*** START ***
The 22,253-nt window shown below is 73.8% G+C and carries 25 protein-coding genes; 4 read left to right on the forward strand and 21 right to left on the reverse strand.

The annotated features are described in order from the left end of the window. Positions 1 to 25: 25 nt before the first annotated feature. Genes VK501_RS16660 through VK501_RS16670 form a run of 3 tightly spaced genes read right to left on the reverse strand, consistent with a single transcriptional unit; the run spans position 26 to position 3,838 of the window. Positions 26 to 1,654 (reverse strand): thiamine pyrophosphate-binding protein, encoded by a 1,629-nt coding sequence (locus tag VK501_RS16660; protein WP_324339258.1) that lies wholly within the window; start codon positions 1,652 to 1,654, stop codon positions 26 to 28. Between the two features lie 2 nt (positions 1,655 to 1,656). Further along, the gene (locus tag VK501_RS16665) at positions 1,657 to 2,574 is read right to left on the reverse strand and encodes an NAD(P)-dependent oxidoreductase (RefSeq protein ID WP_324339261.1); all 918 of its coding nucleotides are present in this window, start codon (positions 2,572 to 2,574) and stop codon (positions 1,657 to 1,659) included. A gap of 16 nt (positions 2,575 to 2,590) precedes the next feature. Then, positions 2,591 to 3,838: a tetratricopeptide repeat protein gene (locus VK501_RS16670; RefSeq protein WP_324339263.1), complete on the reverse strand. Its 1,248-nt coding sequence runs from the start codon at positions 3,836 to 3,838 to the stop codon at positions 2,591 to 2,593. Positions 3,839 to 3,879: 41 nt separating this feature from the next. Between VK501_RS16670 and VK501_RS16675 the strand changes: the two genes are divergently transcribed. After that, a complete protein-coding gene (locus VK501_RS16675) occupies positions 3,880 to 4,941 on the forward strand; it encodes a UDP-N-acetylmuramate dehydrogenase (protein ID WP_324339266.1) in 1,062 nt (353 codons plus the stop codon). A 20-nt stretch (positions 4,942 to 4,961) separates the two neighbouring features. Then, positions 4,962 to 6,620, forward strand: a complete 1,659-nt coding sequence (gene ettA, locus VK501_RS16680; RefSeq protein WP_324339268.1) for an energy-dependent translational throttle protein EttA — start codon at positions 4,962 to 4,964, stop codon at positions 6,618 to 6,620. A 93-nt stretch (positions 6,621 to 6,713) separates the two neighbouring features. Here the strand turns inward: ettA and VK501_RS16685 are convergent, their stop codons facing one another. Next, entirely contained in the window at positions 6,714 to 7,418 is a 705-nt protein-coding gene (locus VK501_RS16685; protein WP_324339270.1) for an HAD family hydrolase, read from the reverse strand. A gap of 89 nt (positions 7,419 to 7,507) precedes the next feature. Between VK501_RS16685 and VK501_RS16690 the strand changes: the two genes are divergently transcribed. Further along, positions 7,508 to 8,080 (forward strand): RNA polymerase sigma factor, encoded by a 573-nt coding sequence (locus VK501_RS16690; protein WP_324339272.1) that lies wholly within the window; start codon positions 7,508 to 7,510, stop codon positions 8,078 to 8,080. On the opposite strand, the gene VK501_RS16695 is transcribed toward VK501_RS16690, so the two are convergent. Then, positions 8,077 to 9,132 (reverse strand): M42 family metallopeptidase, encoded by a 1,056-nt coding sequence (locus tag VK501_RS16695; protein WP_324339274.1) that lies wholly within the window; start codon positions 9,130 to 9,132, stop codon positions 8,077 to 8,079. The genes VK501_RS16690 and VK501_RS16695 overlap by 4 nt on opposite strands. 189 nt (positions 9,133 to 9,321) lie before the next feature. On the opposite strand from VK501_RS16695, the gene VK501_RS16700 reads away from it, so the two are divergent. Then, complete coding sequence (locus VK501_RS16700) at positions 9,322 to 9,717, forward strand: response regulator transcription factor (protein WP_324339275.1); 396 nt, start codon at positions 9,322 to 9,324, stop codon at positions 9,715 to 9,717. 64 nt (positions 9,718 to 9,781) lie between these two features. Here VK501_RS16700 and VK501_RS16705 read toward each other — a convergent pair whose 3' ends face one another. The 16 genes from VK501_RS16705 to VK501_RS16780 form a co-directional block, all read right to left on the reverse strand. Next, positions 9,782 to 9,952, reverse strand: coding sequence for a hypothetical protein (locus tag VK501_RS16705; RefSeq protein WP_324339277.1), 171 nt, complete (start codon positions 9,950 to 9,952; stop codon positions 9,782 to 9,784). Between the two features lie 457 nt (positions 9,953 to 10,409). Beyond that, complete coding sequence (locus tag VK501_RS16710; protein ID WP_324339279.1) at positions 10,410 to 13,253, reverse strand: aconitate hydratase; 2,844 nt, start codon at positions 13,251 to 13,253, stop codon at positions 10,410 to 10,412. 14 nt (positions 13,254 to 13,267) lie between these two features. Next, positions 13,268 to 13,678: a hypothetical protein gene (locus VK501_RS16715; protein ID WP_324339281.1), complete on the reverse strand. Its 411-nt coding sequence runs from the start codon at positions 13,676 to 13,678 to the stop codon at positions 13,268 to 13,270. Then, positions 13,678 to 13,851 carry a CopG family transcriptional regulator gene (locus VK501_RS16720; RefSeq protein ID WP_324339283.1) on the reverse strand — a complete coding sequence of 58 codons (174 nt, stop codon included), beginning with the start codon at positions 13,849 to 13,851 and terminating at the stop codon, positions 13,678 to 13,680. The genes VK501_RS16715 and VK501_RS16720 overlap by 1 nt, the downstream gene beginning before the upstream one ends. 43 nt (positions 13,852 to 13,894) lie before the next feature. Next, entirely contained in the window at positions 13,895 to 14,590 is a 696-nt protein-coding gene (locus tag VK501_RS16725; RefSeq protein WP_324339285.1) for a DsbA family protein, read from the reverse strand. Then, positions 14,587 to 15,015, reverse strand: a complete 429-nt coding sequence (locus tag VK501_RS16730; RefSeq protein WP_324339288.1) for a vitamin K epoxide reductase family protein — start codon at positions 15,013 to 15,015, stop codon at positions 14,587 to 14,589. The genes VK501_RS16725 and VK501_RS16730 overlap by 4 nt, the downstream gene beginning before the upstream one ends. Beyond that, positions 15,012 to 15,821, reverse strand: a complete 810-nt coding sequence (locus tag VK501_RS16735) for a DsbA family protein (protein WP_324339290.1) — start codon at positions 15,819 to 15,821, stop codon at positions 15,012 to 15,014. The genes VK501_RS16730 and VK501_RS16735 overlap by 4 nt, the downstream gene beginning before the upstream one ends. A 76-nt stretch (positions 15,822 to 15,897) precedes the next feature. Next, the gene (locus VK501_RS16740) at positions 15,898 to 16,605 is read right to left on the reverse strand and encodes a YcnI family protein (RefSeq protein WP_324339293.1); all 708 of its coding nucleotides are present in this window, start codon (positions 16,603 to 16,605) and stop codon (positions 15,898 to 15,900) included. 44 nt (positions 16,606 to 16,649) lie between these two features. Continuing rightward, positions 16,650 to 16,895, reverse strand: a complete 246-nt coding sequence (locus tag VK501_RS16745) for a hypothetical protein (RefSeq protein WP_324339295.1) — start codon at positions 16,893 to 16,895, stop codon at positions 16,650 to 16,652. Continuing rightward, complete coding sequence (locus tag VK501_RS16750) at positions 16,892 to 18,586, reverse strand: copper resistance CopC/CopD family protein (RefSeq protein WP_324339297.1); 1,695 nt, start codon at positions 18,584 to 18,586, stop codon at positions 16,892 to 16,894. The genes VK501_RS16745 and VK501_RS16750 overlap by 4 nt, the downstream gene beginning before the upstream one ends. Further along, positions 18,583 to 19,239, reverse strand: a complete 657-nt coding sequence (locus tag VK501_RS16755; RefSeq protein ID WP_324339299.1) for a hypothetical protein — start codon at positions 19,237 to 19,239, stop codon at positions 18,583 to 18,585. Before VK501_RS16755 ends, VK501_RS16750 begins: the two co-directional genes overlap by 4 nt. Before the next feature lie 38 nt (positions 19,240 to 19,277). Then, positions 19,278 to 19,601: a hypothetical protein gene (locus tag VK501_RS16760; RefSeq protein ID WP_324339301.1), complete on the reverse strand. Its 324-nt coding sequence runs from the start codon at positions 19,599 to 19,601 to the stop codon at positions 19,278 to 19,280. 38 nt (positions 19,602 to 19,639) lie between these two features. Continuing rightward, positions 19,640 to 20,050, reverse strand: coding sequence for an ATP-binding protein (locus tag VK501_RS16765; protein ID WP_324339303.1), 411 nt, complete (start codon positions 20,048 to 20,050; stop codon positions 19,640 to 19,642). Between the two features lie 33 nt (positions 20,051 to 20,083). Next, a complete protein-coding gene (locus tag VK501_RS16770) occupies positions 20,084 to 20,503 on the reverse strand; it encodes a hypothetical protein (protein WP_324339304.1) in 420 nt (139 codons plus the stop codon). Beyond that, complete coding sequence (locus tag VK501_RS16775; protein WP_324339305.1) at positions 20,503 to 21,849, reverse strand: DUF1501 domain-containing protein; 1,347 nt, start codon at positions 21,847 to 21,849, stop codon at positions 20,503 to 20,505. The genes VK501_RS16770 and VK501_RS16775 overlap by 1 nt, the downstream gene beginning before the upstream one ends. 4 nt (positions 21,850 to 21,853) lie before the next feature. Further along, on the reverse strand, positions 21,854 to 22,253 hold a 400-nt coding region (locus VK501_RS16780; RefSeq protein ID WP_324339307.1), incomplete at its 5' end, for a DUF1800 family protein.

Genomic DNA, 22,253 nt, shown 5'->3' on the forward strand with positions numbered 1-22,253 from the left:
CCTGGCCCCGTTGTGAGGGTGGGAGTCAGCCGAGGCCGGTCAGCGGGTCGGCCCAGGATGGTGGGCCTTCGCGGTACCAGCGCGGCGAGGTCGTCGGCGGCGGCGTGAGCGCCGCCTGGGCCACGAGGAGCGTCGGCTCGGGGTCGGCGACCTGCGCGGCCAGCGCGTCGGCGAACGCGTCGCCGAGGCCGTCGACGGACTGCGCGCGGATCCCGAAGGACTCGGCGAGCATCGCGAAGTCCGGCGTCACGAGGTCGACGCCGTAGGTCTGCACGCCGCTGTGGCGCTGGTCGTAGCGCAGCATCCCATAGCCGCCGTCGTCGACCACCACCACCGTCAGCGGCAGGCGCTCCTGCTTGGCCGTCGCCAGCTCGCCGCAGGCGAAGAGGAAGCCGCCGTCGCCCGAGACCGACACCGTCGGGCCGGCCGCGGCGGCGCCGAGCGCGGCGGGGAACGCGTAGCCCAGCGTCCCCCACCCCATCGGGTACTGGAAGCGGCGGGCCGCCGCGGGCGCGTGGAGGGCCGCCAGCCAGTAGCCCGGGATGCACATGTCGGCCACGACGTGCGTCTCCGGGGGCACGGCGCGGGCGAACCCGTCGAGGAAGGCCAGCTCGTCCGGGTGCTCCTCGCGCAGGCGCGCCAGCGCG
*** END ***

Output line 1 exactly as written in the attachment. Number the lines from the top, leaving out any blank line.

The 22,253-nt window shown below is 73.8% G+C and carries 25 protein-coding genes; 4 read left to right on the forward strand and 21 right to left on the reverse strand.